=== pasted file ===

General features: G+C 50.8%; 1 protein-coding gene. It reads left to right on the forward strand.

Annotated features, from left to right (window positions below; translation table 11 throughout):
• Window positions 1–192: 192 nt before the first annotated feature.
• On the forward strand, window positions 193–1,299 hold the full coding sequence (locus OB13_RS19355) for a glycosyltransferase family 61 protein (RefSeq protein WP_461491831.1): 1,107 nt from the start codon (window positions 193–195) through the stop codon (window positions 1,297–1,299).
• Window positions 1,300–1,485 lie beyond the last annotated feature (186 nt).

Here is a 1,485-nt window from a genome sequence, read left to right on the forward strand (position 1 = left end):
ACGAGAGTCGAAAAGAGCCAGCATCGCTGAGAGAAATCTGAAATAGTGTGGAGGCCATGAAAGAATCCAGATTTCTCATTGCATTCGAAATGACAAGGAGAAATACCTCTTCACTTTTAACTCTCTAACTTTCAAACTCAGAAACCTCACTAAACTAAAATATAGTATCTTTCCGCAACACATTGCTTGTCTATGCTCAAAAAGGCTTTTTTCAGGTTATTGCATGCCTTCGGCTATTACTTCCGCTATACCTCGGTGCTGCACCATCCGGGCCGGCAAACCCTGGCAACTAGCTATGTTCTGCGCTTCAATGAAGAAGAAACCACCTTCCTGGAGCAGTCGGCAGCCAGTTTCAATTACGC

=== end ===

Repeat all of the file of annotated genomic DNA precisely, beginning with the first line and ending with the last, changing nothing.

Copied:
General features: G+C 50.8%; 1 protein-coding gene. It reads left to right on the forward strand.

Annotated features, from left to right (window positions below; translation table 11 throughout):
• Window positions 1–192: 192 nt before the first annotated feature.
• On the forward strand, window positions 193–1,299 hold the full coding sequence (locus OB13_RS19355) for a glycosyltransferase family 61 protein (RefSeq protein WP_461491831.1): 1,107 nt from the start codon (window positions 193–195) through the stop codon (window positions 1,297–1,299).
• Window positions 1,300–1,485 lie beyond the last annotated feature (186 nt).

Here is a 1,485-nt window from a genome sequence, read left to right on the forward strand (position 1 = left end):
ACGAGAGTCGAAAAGAGCCAGCATCGCTGAGAGAAATCTGAAATAGTGTGGAGGCCATGAAAGAATCCAGATTTCTCATTGCATTCGAAATGACAAGGAGAAATACCTCTTCACTTTTAACTCTCTAACTTTCAAACTCAGAAACCTCACTAAACTAAAATATAGTATCTTTCCGCAACACATTGCTTGTCTATGCTCAAAAAGGCTTTTTTCAGGTTATTGCATGCCTTCGGCTATTACTTCCGCTATACCTCGGTGCTGCACCATCCGGGCCGGCAAACCCTGGCAACTAGCTATGTTCTGCGCTTCAATGAAGAAGAAACCACCTTCCTGGAGCAGTCGGCAGCCAGTTTCAATTACGC